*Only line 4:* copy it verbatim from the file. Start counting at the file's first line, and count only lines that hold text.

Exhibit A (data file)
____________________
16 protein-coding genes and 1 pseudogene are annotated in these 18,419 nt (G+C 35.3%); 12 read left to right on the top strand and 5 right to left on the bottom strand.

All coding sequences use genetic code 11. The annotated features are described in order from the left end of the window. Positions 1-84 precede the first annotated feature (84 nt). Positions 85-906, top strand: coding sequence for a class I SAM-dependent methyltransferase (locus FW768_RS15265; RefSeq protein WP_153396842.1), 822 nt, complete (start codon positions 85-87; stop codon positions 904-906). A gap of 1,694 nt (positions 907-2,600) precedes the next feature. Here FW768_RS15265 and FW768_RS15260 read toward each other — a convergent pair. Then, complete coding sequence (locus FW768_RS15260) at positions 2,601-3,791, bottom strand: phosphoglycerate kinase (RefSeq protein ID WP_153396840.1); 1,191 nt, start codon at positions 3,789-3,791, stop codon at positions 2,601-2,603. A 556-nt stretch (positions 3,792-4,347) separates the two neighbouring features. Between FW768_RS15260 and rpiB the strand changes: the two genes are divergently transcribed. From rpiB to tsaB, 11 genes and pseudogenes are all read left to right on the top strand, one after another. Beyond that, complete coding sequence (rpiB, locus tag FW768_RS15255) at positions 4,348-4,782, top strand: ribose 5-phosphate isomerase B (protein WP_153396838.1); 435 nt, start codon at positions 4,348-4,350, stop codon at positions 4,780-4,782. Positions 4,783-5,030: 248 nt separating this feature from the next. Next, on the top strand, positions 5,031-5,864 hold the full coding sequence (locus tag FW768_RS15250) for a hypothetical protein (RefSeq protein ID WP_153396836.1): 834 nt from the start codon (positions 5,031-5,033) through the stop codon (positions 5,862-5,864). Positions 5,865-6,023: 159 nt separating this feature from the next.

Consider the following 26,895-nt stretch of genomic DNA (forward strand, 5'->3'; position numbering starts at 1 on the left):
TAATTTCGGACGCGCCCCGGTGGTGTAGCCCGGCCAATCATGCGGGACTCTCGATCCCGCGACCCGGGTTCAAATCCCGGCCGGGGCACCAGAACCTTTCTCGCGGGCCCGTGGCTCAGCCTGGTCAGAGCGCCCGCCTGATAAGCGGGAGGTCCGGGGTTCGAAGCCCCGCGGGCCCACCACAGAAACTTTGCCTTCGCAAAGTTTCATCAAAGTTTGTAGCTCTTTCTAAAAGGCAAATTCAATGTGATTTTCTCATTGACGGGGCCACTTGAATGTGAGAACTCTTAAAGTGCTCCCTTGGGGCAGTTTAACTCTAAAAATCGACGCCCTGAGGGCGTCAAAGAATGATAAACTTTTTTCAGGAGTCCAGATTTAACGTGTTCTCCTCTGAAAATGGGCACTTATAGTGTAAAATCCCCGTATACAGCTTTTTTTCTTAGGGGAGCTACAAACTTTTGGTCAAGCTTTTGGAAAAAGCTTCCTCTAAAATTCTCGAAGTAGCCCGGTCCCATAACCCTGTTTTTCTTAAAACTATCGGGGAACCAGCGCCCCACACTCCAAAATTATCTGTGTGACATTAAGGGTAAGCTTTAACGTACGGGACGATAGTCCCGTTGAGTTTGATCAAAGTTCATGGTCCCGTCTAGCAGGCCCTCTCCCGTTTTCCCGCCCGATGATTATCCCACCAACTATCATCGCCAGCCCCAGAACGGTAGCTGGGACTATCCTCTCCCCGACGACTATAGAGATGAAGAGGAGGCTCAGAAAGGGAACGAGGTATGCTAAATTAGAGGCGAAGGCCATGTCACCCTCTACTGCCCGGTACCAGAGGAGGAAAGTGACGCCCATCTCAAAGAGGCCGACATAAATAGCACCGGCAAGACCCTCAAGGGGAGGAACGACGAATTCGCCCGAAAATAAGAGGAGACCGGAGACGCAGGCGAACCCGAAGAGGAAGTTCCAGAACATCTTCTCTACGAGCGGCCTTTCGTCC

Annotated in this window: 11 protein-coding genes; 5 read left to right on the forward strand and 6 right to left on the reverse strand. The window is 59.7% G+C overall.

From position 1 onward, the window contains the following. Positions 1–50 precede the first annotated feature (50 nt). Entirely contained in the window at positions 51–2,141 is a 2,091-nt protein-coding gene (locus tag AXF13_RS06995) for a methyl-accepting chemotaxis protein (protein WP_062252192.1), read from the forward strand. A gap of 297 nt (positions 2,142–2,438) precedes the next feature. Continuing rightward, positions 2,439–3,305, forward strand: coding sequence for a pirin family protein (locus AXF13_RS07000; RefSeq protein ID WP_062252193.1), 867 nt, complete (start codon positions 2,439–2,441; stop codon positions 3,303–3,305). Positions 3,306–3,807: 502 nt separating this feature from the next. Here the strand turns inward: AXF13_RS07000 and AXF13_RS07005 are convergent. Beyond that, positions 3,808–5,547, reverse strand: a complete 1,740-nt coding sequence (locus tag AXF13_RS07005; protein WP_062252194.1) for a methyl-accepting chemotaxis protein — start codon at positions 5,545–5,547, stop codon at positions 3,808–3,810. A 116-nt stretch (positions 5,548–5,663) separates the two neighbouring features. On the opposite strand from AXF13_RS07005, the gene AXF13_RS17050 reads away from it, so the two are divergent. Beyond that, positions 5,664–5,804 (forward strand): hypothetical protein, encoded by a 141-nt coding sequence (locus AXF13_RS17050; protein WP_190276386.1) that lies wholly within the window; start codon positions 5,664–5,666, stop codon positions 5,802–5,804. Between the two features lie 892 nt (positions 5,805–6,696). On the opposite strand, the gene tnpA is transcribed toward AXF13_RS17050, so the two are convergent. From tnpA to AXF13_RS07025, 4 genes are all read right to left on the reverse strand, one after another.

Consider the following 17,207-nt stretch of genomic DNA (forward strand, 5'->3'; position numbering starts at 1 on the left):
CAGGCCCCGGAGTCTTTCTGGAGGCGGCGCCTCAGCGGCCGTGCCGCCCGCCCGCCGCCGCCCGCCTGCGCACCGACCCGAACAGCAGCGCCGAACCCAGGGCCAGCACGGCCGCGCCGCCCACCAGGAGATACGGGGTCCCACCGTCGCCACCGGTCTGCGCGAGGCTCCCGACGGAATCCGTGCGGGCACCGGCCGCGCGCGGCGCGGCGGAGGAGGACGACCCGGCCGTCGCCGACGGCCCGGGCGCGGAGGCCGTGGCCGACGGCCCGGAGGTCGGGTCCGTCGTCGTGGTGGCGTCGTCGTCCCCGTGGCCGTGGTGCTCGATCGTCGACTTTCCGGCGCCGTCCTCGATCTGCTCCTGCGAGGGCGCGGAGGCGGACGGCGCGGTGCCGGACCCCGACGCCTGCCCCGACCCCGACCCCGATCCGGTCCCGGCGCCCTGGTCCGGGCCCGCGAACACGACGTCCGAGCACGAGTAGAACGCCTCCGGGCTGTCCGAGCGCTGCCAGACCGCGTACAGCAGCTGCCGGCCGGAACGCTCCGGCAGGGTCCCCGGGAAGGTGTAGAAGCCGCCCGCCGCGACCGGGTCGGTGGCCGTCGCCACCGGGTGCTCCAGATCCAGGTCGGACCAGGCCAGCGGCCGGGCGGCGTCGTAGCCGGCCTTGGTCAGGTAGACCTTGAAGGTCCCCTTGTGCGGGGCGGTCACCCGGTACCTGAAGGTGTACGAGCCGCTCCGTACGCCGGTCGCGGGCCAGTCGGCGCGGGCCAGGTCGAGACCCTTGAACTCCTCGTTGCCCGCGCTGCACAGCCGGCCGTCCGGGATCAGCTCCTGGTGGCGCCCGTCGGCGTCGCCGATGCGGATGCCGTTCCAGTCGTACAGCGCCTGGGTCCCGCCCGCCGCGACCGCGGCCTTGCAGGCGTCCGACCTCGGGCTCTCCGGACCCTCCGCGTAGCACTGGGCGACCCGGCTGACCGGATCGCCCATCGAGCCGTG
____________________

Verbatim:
TAATTTCGGACGCGCCCCGGTGGTGTAGCCCGGCCAATCATGCGGGACTCTCGATCCCGCGACCCGGGTTCAAATCCCGGCCGGGGCACCAGAACCTTTCTCGCGGGCCCGTGGCTCAGCCTGGTCAGAGCGCCCGCCTGATAAGCGGGAGGTCCGGGGTTCGAAGCCCCGCGGGCCCACCACAGAAACTTTGCCTTCGCAAAGTTTCATCAAAGTTTGTAGCTCTTTCTAAAAGGCAAATTCAATGTGATTTTCTCATTGACGGGGCCACTTGAATGTGAGAACTCTTAAAGTGCTCCCTTGGGGCAGTTTAACTCTAAAAATCGACGCCCTGAGGGCGTCAAAGAATGATAAACTTTTTTCAGGAGTCCAGATTTAACGTGTTCTCCTCTGAAAATGGGCACTTATAGTGTAAAATCCCCGTATACAGCTTTTTTTCTTAGGGGAGCTACAAACTTTTGGTCAAGCTTTTGGAAAAAGCTTCCTCTAAAATTCTCGAAGTAGCCCGGTCCCATAACCCTGTTTTTCTTAAAACTATCGGGGAACCAGCGCCCCACACTCCAAAATTATCTGTGTGACATTAAGGGTAAGCTTTAACGTACGGGACGATAGTCCCGTTGAGTTTGATCAAAGTTCATGGTCCCGTCTAGCAGGCCCTCTCCCGTTTTCCCGCCCGATGATTATCCCACCAACTATCATCGCCAGCCCCAGAACGGTAGCTGGGACTATCCTCTCCCCGACGACTATAGAGATGAAGAGGAGGCTCAGAAAGGGAACGAGGTATGCTAAATTAGAGGCGAAGGCCATGTCACCCTCTACTGCCCGGTACCAGAGGAGGAAAGTGACGCCCATCTCAAAGAGGCCGACATAAATAGCACCGGCAAGACCCTCAAGGGGAGGAACGACGAATTCGCCCGAAAATAAGAGGAGACCGGAGACGCAGGCGAACCCGAAGAGGAAGTTCCAGAACATCTTCTCTACGAGCGGCCTTTCGTCC